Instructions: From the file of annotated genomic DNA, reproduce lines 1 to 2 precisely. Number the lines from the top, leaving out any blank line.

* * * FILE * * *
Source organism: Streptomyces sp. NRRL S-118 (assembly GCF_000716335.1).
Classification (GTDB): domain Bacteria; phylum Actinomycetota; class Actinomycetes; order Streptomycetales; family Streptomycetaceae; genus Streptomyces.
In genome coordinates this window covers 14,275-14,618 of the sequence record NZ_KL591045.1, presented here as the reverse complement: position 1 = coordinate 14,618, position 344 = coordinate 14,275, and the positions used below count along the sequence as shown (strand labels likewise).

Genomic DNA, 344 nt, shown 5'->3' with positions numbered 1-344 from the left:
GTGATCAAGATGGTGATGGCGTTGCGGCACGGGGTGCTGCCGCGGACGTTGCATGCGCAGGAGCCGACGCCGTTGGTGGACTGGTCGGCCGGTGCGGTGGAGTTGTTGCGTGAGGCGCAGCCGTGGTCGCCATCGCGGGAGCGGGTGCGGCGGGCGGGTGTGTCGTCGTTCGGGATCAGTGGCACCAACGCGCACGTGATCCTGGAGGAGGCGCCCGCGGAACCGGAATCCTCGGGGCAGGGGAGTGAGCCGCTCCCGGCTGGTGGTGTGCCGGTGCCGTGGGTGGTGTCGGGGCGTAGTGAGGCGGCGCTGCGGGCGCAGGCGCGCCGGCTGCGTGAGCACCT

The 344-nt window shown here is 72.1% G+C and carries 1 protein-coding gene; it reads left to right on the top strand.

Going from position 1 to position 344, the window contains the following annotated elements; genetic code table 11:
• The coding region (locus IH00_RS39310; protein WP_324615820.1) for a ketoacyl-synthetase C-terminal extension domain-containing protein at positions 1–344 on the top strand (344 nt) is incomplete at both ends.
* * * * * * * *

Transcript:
Source organism: Streptomyces sp. NRRL S-118 (assembly GCF_000716335.1).
Classification (GTDB): domain Bacteria; phylum Actinomycetota; class Actinomycetes; order Streptomycetales; family Streptomycetaceae; genus Streptomyces.